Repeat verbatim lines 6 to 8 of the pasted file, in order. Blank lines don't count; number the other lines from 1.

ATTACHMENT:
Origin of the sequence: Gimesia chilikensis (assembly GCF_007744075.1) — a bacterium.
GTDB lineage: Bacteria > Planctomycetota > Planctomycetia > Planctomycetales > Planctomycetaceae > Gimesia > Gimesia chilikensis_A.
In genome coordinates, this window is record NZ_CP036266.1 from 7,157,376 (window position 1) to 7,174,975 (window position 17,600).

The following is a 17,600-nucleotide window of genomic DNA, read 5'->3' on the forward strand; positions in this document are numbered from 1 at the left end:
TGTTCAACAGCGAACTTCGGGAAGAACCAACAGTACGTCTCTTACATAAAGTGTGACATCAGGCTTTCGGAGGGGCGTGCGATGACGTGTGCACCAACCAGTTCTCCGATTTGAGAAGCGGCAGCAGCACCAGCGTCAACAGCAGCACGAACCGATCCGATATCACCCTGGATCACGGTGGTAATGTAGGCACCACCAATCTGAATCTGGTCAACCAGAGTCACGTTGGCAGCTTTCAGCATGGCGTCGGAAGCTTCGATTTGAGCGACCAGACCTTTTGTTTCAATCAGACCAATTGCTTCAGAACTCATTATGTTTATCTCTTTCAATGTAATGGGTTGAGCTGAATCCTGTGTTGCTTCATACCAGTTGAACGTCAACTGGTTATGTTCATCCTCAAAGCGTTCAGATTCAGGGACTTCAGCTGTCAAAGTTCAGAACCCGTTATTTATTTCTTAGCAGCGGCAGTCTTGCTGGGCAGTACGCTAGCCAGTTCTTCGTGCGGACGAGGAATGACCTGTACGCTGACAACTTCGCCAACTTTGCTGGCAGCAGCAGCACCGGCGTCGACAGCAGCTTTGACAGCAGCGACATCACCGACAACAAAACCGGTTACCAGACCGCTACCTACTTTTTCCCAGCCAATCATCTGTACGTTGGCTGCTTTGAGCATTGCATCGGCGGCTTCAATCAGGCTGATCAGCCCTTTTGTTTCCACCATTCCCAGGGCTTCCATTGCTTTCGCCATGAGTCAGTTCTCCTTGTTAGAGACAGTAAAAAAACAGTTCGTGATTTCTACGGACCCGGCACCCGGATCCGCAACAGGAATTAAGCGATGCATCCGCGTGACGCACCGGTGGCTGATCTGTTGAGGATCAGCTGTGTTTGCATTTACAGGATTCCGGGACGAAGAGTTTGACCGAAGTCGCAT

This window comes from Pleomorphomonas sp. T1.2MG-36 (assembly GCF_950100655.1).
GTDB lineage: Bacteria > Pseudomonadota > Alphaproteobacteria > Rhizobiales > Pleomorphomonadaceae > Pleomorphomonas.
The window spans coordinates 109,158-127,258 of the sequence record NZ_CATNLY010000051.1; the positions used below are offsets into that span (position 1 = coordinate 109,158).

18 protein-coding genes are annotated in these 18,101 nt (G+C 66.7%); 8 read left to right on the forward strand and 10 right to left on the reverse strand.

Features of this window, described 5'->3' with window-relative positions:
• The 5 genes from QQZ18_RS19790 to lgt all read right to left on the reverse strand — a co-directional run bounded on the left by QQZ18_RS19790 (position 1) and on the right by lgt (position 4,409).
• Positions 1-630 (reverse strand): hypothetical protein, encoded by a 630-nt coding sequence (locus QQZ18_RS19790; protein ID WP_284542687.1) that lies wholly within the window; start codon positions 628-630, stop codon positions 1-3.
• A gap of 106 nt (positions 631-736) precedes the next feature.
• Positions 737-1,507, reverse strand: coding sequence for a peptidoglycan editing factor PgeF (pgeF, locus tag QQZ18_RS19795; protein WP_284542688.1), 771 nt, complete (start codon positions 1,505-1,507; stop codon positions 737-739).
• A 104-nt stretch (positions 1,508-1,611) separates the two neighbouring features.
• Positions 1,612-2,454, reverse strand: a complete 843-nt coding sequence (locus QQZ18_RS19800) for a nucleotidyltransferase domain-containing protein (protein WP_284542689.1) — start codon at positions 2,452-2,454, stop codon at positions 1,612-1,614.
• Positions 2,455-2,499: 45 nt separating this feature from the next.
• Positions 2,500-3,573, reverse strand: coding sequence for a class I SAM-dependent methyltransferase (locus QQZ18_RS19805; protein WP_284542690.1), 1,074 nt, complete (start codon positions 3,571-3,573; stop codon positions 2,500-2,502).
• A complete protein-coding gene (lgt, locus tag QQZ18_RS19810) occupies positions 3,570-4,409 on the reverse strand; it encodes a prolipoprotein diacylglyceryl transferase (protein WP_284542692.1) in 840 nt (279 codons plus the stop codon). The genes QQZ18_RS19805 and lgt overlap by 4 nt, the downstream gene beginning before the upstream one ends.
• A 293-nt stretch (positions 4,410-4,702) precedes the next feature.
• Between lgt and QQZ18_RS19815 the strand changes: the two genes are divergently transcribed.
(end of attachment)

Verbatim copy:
This window comes from Pleomorphomonas sp. T1.2MG-36 (assembly GCF_950100655.1).
GTDB lineage: Bacteria > Pseudomonadota > Alphaproteobacteria > Rhizobiales > Pleomorphomonadaceae > Pleomorphomonas.
The window spans coordinates 109,158-127,258 of the sequence record NZ_CATNLY010000051.1; the positions used below are offsets into that span (position 1 = coordinate 109,158).